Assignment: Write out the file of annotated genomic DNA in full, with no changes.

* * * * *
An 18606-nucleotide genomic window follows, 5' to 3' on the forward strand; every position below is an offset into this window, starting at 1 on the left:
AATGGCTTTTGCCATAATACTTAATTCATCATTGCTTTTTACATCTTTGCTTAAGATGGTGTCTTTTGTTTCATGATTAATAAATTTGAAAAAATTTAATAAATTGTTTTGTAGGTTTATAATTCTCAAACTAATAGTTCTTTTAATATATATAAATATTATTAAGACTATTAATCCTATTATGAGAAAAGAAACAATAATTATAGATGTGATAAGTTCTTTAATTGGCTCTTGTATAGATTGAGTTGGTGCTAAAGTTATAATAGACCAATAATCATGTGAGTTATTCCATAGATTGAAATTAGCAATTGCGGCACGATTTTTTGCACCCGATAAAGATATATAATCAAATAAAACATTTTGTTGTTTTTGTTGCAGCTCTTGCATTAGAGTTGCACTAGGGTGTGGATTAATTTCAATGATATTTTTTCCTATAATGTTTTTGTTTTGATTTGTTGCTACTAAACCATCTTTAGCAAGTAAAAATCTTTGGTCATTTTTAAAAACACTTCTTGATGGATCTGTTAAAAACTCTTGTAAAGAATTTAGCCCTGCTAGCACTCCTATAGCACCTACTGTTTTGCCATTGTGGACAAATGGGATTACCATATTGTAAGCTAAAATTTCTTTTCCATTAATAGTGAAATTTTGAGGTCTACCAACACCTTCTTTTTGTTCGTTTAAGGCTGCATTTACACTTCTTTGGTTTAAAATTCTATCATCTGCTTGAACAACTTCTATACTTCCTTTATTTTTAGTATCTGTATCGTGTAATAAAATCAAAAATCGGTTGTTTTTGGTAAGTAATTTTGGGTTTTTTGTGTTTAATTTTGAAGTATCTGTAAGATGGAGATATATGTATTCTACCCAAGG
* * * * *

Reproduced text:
An 18606-nucleotide genomic window follows, 5' to 3' on the forward strand; every position below is an offset into this window, starting at 1 on the left:
AATGGCTTTTGCCATAATACTTAATTCATCATTGCTTTTTACATCTTTGCTTAAGATGGTGTCTTTTGTTTCATGATTAATAAATTTGAAAAAATTTAATAAATTGTTTTGTAGGTTTATAATTCTCAAACTAATAGTTCTTTTAATATATATAAATATTATTAAGACTATTAATCCTATTATGAGAAAAGAAACAATAATTATAGATGTGATAAGTTCTTTAATTGGCTCTTGTATAGATTGAGTTGGTGCTAAAGTTATAATAGACCAATAATCATGTGAGTTATTCCATAGATTGAAATTAGCAATTGCGGCACGATTTTTTGCACCCGATAAAGATATATAATCAAATAAAACATTTTGTTGTTTTTGTTGCAGCTCTTGCATTAGAGTTGCACTAGGGTGTGGATTAATTTCAATGATATTTTTTCCTATAATGTTTTTGTTTTGATTTGTTGCTACTAAACCATCTTTAGCAAGTAAAAATCTTTGGTCATTTTTAAAAACACTTCTTGATGGATCTGTTAAAAACTCTTGTAAAGAATTTAGCCCTGCTAGCACTCCTATAGCACCTACTGTTTTGCCATTGTGGACAAATGGGATTACCATATTGTAAGCTAAAATTTCTTTTCCATTAATAGTGAAATTTTGAGGTCTACCAACACCTTCTTTTTGTTCGTTTAAGGCTGCATTTACACTTCTTTGGTTTAAAATTCTATCATCTGCTTGAACAACTTCTATACTTCCTTTATTTTTAGTATCTGTATCGTGTAATAAAATCAAAAATCGGTTGTTTTTGGTAAGTAATTTTGGGTTTTTTGTGTTTAATTTTGAAGTATCTGTAAGATGGAGATATATGTATTCTACCCAAGG